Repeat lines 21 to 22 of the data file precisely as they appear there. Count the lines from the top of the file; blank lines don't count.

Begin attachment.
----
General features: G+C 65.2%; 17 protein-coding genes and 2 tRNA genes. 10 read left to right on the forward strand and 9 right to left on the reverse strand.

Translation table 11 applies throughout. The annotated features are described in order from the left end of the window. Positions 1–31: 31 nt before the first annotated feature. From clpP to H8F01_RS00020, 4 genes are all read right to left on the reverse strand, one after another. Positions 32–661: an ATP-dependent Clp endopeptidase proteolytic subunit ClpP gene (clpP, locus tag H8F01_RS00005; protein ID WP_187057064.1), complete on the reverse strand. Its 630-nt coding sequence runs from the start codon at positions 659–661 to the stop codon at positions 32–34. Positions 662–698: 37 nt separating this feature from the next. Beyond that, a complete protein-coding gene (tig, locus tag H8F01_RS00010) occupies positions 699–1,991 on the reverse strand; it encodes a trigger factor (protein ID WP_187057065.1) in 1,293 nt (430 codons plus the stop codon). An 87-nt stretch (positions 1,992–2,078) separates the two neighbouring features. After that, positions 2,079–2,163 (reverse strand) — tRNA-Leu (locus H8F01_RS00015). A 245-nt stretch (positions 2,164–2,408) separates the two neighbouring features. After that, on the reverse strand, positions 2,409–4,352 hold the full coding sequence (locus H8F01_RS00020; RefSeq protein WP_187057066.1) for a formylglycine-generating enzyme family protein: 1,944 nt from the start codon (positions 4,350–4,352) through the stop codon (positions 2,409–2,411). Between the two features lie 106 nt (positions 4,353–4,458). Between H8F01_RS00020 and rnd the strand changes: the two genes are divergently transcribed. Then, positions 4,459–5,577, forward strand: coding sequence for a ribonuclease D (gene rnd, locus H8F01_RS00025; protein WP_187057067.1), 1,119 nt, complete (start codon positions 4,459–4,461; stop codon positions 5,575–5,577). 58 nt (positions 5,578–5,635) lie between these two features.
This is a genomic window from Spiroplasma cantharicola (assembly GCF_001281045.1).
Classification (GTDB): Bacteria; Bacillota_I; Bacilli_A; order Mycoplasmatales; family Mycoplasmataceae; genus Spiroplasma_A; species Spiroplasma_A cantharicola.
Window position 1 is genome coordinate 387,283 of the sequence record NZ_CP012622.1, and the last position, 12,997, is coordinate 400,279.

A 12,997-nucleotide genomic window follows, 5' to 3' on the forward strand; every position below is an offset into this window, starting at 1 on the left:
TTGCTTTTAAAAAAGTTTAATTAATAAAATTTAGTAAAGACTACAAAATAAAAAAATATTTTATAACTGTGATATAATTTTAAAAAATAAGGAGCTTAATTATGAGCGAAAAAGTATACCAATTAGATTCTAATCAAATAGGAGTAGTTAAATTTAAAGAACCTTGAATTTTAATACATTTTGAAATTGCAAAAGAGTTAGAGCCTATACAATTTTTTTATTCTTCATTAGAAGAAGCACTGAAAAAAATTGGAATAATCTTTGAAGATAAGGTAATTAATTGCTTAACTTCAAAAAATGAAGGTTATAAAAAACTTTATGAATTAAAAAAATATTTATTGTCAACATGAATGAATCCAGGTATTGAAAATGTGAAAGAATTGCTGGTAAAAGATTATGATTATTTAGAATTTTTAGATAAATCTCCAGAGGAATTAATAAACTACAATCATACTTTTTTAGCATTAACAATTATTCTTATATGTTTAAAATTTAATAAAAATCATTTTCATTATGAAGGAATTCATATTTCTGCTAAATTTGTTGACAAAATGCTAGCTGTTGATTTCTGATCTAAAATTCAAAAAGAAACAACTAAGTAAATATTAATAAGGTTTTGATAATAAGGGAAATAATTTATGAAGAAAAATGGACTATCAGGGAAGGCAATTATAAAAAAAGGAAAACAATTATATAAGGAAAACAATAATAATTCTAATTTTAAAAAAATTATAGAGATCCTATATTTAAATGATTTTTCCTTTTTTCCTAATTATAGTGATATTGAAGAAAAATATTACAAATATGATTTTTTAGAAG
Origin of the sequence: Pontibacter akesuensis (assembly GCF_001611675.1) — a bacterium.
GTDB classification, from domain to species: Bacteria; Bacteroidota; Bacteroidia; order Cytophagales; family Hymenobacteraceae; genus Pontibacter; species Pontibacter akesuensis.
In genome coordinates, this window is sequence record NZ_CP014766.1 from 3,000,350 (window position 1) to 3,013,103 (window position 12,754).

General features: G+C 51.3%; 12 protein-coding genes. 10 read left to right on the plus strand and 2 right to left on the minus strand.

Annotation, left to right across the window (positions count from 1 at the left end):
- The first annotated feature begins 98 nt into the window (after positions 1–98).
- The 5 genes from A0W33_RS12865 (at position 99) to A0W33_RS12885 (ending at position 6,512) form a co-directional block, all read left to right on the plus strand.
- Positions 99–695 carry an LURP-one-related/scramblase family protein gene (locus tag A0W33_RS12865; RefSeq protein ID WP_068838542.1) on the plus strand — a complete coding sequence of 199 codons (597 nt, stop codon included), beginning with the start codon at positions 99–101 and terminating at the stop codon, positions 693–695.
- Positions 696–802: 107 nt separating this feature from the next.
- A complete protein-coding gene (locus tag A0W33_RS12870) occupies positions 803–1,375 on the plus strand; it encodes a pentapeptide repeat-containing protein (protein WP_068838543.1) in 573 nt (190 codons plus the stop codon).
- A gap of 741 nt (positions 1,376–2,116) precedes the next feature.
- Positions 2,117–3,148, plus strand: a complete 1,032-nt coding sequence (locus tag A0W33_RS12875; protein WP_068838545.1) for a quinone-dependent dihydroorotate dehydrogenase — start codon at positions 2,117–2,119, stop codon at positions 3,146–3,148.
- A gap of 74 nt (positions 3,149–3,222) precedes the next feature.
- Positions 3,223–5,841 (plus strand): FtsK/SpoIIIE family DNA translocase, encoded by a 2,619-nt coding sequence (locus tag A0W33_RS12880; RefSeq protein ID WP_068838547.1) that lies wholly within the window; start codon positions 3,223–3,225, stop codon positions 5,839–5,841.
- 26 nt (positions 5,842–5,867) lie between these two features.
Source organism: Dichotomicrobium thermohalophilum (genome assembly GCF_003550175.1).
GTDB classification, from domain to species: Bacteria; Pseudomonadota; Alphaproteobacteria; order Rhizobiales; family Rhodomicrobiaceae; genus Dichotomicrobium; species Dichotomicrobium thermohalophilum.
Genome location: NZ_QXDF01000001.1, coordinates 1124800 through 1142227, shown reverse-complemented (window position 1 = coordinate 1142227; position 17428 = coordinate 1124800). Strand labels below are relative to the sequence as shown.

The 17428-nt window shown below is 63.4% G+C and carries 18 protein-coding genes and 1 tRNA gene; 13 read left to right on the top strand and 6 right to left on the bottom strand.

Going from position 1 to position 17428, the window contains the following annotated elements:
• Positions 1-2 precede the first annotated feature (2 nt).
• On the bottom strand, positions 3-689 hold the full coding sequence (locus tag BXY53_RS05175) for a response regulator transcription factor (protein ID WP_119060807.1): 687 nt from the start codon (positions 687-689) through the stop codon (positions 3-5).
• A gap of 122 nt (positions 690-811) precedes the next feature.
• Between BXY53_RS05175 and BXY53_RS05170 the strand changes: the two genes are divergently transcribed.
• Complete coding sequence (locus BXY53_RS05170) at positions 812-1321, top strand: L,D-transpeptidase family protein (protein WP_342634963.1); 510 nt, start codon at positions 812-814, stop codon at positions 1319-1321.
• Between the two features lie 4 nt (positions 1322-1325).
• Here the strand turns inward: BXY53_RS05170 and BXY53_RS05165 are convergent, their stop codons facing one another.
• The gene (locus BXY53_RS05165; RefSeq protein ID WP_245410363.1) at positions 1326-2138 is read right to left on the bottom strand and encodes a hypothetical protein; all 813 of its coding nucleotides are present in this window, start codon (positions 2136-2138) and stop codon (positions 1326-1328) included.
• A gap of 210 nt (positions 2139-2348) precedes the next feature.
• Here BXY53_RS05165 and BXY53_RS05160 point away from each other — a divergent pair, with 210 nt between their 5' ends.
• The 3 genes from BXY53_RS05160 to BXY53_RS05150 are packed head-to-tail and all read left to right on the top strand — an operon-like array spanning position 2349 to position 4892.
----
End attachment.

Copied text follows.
- Positions 3,223–5,841 (plus strand): FtsK/SpoIIIE family DNA translocase, encoded by a 2,619-nt coding sequence (locus tag A0W33_RS12880; RefSeq protein ID WP_068838547.1) that lies wholly within the window; start codon positions 3,223–3,225, stop codon positions 5,839–5,841.
- 26 nt (positions 5,842–5,867) lie between these two features.